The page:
Rare 'Cosmic Telescope' Amplifies Light From Dawn of Time

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Einstein cross, gravitational lens
This is the newly discovered Einstein cross, J2211-3050. This happens when a galaxy acts like a magnifying glass amplifying and distorting the light of another galaxy located 20 billion light-years away. The region studied spectroscopically with GRANTECAN is indicated by the two lines. (Photo: Hubble Space Telescope with GRANTECAN overlay)

Astronomers plumbing the depths of space for light dating back to just after the Big Bang have received another unlikely assist from a galaxy billions of light-years away.

That galaxy, unremarkable on its own, created what's known as a gravitational lens — effectively a cosmic telescope — to amplify the light from another galaxy. It's a remarkable phenomenon that not only allows us to glimpse light dating back to the very dawn of time, but also yet again validates one of Einstein's general relativity predictions.

The more recent example above is the work of a team of Italian scientists led by Daniela Bettoni of the Padova Observatory and Riccardo Scarpa of the IAC, who observed the lens spectroscopically with the Gran Telescopio CANARIAS (GTC) in La Palma, Spain.

Scarpa described the success to Phys.org:

"The result could not have been better. The atmosphere was very clean and with minimum turbulence (seeing), which allowed us to clearly separate the emission of three of the four images. The spectrum immediately gave us the answer we were looking for, the same emission line due to ionized hydrogen appeared in all three spectra at the same wavelength. There could be no doubt that it was actually the same source of light."

A perfect alignment of time, space and mass

The quasar shown in this image, captured by the Hubble Space Telescope, lies at a distance more than 12.8 billion light years from Earth. It's only possible to see thanks to a gravitational lens effect produced by the dim galaxy to the left.
The quasar shown in this image, captured by the Hubble Space Telescope, lies at a distance more than 12.8 billion light-years from Earth. It's only possible to see thanks to a gravitational lens effect produced by the dim galaxy to the left. (Photo: NASA, ESA, Xiaohui Fan (University of Arizona))

Their work followed a similar discovery by another team in January, which found the quasar in the photo above.

"If it weren't for this makeshift cosmic telescope, the quasar's light would appear about 50 times dimmer," study leader Xiaohui Fan of the University of Arizona said in a statement. "This discovery demonstrates that strongly gravitationally lensed quasars do exist despite the fact that we've been looking for over 20 years and not found any others this far back in time."

In Einstein's Theory of General Relativity, he explained how the gravitational mass of an object, expanding far into space, can cause light rays passing close to that object to be bent and refocused somewhere else. The larger the mass, the greater capacity for it to bend light.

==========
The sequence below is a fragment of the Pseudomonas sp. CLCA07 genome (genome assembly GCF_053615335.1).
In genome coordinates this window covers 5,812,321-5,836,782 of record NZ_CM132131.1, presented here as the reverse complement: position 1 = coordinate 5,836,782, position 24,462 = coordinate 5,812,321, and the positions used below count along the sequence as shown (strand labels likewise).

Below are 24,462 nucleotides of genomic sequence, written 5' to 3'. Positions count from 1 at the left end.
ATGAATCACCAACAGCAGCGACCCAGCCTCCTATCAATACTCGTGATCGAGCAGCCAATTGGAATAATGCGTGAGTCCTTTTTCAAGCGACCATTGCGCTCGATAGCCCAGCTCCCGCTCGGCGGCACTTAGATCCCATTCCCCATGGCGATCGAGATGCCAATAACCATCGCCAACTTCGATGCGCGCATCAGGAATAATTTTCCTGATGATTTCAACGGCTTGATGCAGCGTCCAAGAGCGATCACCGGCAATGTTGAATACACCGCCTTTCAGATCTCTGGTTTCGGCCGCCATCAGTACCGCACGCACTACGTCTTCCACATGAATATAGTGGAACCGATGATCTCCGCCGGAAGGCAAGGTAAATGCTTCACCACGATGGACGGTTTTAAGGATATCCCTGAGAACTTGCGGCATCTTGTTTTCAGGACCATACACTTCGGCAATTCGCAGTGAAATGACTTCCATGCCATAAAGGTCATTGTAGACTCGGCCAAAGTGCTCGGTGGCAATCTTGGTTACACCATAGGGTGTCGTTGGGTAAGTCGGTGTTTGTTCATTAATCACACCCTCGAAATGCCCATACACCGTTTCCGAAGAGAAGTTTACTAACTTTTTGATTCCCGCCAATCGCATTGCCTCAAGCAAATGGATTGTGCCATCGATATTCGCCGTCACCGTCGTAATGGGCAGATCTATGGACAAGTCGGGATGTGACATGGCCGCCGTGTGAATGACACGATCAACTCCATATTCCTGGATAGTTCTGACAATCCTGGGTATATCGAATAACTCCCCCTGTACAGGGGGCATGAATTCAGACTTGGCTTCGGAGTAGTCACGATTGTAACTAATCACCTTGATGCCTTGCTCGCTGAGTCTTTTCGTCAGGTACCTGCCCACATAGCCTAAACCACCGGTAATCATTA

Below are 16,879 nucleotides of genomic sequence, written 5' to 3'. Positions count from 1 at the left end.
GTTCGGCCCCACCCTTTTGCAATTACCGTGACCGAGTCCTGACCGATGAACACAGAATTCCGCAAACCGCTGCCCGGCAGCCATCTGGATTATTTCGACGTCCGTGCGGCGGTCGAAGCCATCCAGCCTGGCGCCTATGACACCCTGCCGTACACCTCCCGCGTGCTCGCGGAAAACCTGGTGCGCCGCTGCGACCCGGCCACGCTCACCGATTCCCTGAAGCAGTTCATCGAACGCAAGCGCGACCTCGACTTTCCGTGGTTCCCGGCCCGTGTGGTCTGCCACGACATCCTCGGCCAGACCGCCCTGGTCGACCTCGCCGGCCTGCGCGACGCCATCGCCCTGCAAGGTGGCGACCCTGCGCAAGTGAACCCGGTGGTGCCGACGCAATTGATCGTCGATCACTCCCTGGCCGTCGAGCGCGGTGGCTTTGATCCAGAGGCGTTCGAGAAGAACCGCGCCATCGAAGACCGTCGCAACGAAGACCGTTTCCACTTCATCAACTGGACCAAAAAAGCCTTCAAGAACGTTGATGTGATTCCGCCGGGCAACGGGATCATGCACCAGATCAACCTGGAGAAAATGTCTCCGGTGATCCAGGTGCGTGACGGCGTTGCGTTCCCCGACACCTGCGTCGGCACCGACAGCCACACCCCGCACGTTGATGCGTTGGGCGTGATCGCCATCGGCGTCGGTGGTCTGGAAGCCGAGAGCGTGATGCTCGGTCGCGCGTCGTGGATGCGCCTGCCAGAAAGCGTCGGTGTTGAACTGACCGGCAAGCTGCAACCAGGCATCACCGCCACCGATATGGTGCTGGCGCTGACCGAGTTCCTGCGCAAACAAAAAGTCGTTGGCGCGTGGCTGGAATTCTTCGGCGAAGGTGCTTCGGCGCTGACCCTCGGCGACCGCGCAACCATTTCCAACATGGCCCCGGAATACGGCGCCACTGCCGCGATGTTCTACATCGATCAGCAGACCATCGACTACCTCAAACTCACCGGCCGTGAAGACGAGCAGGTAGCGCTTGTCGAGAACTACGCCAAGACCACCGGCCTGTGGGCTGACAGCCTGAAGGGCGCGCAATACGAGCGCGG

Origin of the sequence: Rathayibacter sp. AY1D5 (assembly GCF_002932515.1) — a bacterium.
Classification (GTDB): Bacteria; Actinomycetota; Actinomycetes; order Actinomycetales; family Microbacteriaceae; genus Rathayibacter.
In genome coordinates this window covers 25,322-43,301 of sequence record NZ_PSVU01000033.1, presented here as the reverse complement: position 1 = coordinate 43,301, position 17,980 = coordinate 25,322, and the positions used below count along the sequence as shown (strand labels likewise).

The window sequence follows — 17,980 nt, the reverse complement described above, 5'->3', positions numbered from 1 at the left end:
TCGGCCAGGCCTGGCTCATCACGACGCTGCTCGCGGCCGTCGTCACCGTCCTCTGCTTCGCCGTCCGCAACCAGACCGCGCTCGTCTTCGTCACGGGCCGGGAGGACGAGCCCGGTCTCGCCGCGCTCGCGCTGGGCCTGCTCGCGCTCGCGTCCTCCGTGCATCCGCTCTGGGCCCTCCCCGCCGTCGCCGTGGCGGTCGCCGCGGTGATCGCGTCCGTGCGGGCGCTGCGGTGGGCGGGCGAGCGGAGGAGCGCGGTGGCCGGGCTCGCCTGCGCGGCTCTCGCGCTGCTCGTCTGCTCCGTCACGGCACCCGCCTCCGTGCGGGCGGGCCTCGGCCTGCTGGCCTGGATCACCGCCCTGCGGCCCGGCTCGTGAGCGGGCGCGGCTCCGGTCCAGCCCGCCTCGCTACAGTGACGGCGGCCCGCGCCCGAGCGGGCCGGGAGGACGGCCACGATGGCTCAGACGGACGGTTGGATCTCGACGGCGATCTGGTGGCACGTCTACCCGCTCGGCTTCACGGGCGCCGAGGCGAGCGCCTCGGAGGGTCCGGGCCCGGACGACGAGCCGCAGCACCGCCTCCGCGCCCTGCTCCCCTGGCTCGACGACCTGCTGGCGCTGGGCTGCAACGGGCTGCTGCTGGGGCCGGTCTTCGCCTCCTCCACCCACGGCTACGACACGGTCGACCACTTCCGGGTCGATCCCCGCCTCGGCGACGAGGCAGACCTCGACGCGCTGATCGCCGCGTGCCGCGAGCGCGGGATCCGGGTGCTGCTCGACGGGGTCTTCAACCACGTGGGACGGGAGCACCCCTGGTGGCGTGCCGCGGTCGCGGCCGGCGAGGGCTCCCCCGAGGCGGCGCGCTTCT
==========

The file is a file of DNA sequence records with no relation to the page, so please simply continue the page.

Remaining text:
In the case of this particular cosmic lens, there are a couple of fortuitous circumstances at play that allowed us — billions of light-years away — to get a peek at an ancient cosmic event. For one, we're lucky the galaxy in the foreground providing the lensing effect wasn't more of a scene-stealer.

"If this galaxy were much brighter, we wouldn't have been able to differentiate it from the quasar," said Fan.

Quasars, objects of high energy that generally contain super-massive black holes at their center, are bright. This one, however, is exceptional. According to measurements made by both ground telescopes and the Hubble Space Telescope, the gravitationally lensed quasar known officially as J0439+1634 shines with the combined light of about 600 trillion suns. Further, the team estimates that the mass of the black hole powering this reaction is at least 700 million times that of our own sun.

You can see a visualization of the quasar, which now holds the record as the brightest object yet discovered in the early universe, below.

"This is one of the first sources to shine as the Universe emerged from the cosmic dark ages," Jinyi Yang of the University of Arizona, another member of the discovery team, said in a statement. "Prior to this, no stars, quasars, or galaxies had been formed, until objects like this appeared like candles in the dark."

The researchers say they'll be taking advantage of the lensing effect, in particular with upcoming space-based telescopes like the James Webb, to study this ancient quasar in greater detail over the coming years. They're particularly interested in learning more about the supermassive black hole at its center, which is estimated to be ejecting enough super-heated gas to produce as many as 10,000 stars per year. By comparison, they explain, our own Milky Way galaxy is capable of creating only one star per year.

"We don't expect to find many quasars brighter than this one in the whole observable Universe," added Fan.